*Ad. All opinions are my own.
How many New Year’s resolutions have you set for yourself? Is 2029 the year you’re going to eat healthier or perhaps you plan on rethinking your work/ life balance? Whatever resolutions you’ve set for yourself, apparently most of us have broken them by 12 January. But not this year! This year, it’s time to look at ways to stick to your goals. We’re not going to join the statistics and quit now. We’re going to keep going. Here’s how…
Your resolutions are achievable, so don’t be scared to dream big. Whether you want to dance in a show or you want to retrain as a midwife this year, no goals are too outlandish.
The key is to take the steps to get there this year, rather than trying to achieve everything all at once and being so disheartened you’ve given up by February. If you want to dance in a show, start looking for local dance classes that are proud enough to showcase their adult tap class or Zumba group. Should you want to change career paths, start researching now.
Break Things Down
Once you know what your resolutions are and you have an idea of what you need to do to achieve them, you can work out a plan for the coming months to help you get there. Should you want to retrain, break down the coming months into stages to help you get there.
Are you trying to quit something in 2020? Again, by narrowing down everything into smaller chunks, you may find giving up smoking, for example, more manageable. Take quitting one day at a time and assess how you feel at the end of the first month, then the second and so on.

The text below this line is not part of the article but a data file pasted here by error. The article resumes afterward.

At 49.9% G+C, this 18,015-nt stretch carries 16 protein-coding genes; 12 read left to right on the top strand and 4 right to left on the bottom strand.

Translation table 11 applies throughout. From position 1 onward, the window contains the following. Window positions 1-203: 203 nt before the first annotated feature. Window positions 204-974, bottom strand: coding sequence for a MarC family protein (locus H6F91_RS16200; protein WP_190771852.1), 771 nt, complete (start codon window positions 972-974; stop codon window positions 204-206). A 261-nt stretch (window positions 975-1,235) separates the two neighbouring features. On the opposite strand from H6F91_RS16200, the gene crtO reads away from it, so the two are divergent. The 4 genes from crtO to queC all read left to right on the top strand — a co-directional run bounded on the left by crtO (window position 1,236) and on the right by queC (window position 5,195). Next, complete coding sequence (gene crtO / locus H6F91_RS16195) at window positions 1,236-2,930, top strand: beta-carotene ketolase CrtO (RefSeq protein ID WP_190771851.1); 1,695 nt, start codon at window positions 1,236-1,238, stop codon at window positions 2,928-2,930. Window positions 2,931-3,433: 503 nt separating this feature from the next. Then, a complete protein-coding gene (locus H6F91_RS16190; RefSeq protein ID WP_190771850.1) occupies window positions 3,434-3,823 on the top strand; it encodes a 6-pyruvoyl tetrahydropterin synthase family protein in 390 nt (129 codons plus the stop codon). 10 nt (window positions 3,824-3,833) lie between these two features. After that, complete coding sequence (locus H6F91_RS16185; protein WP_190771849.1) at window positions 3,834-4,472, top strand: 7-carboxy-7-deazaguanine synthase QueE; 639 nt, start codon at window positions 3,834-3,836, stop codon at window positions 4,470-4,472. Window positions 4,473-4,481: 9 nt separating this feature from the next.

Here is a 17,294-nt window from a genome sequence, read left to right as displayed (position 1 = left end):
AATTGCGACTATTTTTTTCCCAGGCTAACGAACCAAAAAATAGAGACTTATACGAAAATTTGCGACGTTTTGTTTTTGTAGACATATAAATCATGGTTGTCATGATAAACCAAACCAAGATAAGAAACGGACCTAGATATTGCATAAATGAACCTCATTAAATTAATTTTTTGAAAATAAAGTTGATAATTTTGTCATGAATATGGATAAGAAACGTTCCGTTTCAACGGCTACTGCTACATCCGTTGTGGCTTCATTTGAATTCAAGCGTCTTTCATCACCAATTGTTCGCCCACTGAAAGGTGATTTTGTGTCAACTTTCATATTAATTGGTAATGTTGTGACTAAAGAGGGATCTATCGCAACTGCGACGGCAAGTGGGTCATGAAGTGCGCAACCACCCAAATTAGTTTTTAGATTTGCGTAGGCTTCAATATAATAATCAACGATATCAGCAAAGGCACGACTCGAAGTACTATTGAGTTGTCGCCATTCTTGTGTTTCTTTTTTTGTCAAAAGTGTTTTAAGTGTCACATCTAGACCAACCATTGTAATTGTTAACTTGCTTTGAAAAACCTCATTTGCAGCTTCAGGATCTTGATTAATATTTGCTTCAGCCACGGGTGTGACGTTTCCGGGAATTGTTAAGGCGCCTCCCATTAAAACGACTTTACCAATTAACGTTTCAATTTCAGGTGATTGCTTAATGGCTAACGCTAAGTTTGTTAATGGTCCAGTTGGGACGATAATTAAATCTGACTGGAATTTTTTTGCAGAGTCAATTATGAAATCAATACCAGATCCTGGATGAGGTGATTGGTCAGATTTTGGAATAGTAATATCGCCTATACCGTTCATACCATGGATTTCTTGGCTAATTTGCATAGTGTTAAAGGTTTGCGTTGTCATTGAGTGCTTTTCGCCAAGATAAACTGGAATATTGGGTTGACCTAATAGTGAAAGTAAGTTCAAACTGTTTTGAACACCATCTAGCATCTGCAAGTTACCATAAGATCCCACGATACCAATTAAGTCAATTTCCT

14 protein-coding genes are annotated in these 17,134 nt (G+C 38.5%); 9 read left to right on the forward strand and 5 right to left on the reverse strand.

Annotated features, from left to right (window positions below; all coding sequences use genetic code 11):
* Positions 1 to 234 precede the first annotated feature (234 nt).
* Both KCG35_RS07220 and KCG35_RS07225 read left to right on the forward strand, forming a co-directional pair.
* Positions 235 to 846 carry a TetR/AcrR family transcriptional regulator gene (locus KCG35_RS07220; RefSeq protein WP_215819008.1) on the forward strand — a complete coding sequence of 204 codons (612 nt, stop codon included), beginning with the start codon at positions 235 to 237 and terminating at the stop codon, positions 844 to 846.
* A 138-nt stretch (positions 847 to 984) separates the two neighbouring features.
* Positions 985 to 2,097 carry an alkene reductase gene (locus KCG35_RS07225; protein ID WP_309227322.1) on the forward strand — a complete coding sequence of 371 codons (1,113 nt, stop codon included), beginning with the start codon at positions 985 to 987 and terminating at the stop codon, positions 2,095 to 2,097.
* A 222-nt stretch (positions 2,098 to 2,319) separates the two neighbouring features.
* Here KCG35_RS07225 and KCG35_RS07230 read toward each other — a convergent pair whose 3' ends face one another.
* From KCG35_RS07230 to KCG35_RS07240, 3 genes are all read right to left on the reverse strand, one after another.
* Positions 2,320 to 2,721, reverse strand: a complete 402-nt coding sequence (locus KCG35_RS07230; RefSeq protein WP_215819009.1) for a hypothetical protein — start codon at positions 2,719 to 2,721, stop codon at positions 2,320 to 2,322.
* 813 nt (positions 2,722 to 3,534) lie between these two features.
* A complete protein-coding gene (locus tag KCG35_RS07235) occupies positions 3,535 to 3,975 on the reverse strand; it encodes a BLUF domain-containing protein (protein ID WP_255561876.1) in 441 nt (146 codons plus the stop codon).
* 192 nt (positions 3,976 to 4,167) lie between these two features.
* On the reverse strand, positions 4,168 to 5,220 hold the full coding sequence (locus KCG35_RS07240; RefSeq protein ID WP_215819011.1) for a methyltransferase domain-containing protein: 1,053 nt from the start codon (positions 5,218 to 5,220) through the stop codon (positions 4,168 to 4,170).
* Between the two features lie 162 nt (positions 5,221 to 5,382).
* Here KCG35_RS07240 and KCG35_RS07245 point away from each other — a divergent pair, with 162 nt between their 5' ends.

Commit to the Task
From keeping fit to going vegan, your New Year’s resolutions are designed to be things that you can realistically attain. You’ll be less likely to quit if you choose something you know is possible for you, however it’s when you commit to them that you are most likely to see results.
If you tell others that you’re keeping fit by taking up jogging or you let those around you know you’re only cooking plant-based meals from now on, you’re verbalising your commitment and letting others know your intentions. If you’ve told others, you won’t want to let them down or be seen to be going back on your plans.
Don’t be too hard on yourself if you find it tough to stick to your resolutions. If you’ve not had a cigarette in 14 days but you’re having a wobble around day 15, remember to reward yourself for making it this far.
According to the myth, it takes 21 days to form a habit. This has been largely debunked, so if you find that after two months of drinking decaf you’re still hankering after a pot of full-strength coffee first thing in the morning, remember it takes time to break the routine. Instead, give yourself a pat on the back for making it to this point.